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If you’re a bass player who suffers from frequent bouts of career envy, you may want to skip over this introduction and head straight to the interview.  

That way, you won’t have to dwell on the fact that Victor Wooten has won five Grammy Awards and been hailed by Rolling Stone as one of the “Top 10 Bassists of All Time.” 

You’ll also be able to overlook his work as a founding member of Béla Fleck and the Flecktones, his solo albums for the legendary Vanguard jazz label, his power trio with bass legends Stanley Clarke and Marcus Miller, and his session work with artists ranging from Bill Evans and Jaco Pastorius to Gov’t Mule and Keb’ Mo’.

Wooten’s professional career began earlier than most. He was 6 years old when he and his older brothers — Roy, Regi, Rudy and Joseph — graduated from performing in their front yard to touring as the opening act for Curtis Mayfield. 

Moving from base to base with their military parents, The Wooten Brothers were naturally drawn to playing USO shows overseas, and went so far as to record a not-so-successful self-titled album for Arista Records. Not long after, the brothers disbanded to pursue other musical projects, with Victor and Roy going on to form the Flecktones with the multidisciplinary banjo player Béla Fleck.

Wooten has also written a pair of critically acclaimed allegorical novels, The Music Lesson and The Spirit of Music: The Lesson Continues. The Washington Post praised the latter as “a book that stands happily against traditional music pedagogy and canned notions of achievement.”

Now, Wooten is back out on the road with Bass Extremes, his trio with six-string bassist Steve Bailey and drummer Derico Watson. We caught up with him between rehearsals to talk about legendary bassists, being compared to Carlos Castañeda, and what happens when you can’t get your fingers to play the right notes

Indy: You’ve been pretty busy over the past few decades: Fifteen albums with Béla Fleck, 10 albums of your own, the bass collaborations…

Victor Wooten: I’ve been fortunate, I’ve been very fortunate.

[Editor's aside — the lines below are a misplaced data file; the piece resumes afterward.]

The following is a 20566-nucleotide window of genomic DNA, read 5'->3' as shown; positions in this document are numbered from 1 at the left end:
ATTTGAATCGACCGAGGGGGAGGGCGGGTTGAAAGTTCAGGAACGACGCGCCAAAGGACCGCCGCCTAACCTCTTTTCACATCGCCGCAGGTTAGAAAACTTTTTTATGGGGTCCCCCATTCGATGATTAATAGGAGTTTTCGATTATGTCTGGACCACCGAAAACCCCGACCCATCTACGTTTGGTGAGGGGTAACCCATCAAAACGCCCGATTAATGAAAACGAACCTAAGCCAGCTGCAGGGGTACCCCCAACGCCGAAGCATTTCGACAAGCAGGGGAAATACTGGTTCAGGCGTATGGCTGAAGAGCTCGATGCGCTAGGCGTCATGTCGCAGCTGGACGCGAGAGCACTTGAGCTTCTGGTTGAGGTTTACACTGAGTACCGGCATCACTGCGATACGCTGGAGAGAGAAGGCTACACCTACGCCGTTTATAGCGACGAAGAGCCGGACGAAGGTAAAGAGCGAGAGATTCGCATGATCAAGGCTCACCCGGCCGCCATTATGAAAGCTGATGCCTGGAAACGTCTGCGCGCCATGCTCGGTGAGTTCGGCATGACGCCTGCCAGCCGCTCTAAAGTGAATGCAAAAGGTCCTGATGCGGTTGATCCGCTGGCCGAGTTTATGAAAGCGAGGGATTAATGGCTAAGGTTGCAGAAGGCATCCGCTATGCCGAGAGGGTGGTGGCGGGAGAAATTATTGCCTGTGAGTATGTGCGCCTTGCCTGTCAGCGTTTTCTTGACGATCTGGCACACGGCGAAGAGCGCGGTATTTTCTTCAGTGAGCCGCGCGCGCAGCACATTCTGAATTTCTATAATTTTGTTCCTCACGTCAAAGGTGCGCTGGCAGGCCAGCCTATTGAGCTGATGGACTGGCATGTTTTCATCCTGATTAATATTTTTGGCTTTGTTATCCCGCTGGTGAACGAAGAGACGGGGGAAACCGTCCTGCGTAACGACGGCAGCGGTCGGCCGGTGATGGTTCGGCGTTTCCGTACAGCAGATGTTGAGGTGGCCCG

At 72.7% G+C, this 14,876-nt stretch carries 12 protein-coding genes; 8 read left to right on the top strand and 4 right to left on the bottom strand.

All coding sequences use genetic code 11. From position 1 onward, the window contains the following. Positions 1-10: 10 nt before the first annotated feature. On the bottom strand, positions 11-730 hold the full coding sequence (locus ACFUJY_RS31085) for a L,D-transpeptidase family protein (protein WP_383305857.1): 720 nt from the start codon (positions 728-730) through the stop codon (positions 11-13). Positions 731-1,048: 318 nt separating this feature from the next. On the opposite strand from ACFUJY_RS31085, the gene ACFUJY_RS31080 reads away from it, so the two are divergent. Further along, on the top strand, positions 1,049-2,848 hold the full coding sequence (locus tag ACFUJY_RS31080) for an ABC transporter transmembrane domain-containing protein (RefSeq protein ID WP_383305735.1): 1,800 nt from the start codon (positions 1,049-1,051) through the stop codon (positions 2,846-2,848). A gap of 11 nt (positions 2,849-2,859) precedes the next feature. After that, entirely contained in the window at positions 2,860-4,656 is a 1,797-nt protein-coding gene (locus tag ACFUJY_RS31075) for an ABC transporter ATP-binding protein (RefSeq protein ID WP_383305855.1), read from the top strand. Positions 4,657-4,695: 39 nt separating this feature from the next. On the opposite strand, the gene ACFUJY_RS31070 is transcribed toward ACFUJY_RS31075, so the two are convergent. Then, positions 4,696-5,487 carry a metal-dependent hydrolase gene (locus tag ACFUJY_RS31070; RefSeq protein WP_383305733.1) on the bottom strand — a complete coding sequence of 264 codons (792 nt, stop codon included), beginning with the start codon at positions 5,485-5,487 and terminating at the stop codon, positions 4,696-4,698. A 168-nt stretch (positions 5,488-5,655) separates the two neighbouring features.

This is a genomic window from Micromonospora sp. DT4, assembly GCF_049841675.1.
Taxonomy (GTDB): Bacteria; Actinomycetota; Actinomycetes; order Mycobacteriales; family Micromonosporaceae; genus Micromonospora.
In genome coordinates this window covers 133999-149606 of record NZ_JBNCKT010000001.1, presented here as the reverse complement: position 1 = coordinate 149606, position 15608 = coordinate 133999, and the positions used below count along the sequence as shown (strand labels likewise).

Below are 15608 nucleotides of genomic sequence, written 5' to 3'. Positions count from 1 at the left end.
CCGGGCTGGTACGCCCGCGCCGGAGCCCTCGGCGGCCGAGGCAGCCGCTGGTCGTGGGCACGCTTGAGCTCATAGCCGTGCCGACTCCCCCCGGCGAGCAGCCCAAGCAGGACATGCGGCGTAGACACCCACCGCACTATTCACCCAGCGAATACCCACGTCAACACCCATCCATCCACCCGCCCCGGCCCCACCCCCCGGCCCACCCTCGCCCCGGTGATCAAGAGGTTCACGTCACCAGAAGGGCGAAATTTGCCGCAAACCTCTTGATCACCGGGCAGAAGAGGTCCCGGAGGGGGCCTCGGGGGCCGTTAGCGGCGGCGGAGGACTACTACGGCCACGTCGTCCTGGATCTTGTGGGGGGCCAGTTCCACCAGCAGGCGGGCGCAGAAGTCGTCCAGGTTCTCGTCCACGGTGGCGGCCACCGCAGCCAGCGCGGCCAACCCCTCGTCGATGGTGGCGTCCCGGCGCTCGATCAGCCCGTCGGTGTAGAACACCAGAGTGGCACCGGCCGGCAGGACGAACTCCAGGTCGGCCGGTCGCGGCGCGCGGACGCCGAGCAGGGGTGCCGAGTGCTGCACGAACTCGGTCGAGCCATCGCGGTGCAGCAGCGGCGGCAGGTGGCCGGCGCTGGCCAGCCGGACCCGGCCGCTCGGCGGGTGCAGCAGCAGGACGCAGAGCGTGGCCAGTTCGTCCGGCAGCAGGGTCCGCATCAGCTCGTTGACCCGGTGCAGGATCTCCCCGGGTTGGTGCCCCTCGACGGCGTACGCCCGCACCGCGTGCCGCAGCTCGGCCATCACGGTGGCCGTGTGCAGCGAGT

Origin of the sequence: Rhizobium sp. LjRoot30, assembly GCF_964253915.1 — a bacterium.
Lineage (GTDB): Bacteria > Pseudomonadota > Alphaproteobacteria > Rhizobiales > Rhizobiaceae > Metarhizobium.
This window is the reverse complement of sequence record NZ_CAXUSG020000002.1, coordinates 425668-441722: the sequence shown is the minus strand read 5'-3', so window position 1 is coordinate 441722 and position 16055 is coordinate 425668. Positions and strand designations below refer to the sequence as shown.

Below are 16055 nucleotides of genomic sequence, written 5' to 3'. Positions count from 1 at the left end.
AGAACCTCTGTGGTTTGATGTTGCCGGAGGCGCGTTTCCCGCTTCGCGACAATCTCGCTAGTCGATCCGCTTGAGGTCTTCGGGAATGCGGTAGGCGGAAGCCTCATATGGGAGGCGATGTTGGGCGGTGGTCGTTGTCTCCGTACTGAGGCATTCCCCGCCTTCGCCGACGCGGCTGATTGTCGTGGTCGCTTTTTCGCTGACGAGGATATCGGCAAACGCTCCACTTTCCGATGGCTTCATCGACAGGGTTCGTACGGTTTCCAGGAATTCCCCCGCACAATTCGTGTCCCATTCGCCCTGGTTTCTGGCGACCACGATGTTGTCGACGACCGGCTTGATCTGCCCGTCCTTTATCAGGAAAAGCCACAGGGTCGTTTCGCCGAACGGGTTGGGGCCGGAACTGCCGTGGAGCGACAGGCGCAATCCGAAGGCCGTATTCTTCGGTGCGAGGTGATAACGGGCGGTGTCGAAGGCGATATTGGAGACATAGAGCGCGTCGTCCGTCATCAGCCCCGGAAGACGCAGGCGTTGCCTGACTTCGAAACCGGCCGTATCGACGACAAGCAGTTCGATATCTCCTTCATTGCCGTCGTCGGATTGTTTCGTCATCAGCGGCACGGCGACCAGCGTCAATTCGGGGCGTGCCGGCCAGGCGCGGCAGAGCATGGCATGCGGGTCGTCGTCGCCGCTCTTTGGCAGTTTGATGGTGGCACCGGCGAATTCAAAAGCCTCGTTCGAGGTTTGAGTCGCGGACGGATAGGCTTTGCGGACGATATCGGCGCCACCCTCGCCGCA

You’ve also played on tons of other artists’ albums. Was there a point where you realized that you were becoming a kind of “hot-call” session player?

That didn’t happen until I started playing with Béla Fleck. I’d grown up playing as the bassist with my four older brothers, the five of us, The Wooten Brothers. I always thought my whole career was gonna be with them. And it was a bad record deal in the early ’80s that caused the five of us to not be playing exclusively together. 

Victor Wooten, Steve Bailey, and Derico Watson performing live at the 2015 Berklee Beantown Jazz Festival.

Victor Wooten: Performance Scholar in Residence, Berklee Bass Department

Steve Bailey: Chair, Berklee Bass Department

Drums: Derico Watson

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And then, a few years later, I met Béla, and I wasn’t doing much, so I did some stuff with him. And here we are, 35 or so years later, and we’re still doing it. But I didn’t know that was going to be my kind of call to fame, where people started to recognize me. Once the Flecktones became very popular, then I started getting more calls.

And how old were you when you figured out that the bass would be your primary instrument?

Oh, I knew that from birth…

How does that work? Were you listening to a lot of Stanley Clarke in the womb?

Not in the womb, unfortunately. I was born in 1964, and by the time they [Return to Forever] hit the scene, I was already out playing gigs. I’d started playing gigs before I started kindergarten. 

Seriously?

I’m not joking. My brothers got me doing it, because they needed a bass player.

How did you even hold a bass at that age, let alone play it? I mean, maybe if it was a short-scale Hofner….

That’s exactly what my first bass was. Well, it was a Univox copy of a Hofner, and it looked just like Paul McCartney’s Hofner. But actually, my very first instrument — I was looking at photos of me playing my first gigs — was a four-string guitar. Reggie took two of the strings off his electric guitar, and I used that as a bass in those first early days. But then my parents found that Univox.

Were your parents musicians?

No, but they were very musical. They grew up in a Baptist church where instruments weren’t allowed. They were allowed to sing, but there were no instruments.

In The Music Lesson, you write about a teacher who appears out of nowhere to guide a young musician on his journey. Were there teachers that you encountered in your life who played that kind of role?

Absolutely, absolutely. And we’ve all had them. That’s how we learned to talk, walk, or do anything, is through teachers. Whether they were labeled a teacher or not, that’s how we did it.  

One of my biggest influences was Stanley Clarke. And I remember exactly when those records came out, even though I was very young. My brothers were into it, and so I was into it too. Stanley played with fire, in a way that bass players weren’t doing at the time. So when Stanley came with that heavy attack and those rapid-fire notes, it woke all of us bass players up to something new.  

But he’s not the only one I’ve learned from. Larry Graham, Bootsy Collins, Jaco Pastorius, there’s a bunch of them. James Jamerson, of course, Chuck Rainey, Carol Kaye, Bob Babbitt, Duck Dunn, all the people that played on the music that a lot of us players grew up with in the ’60s and ’70s. But Stanley was really —and still is — my No. 1 hero when it comes to electric bass.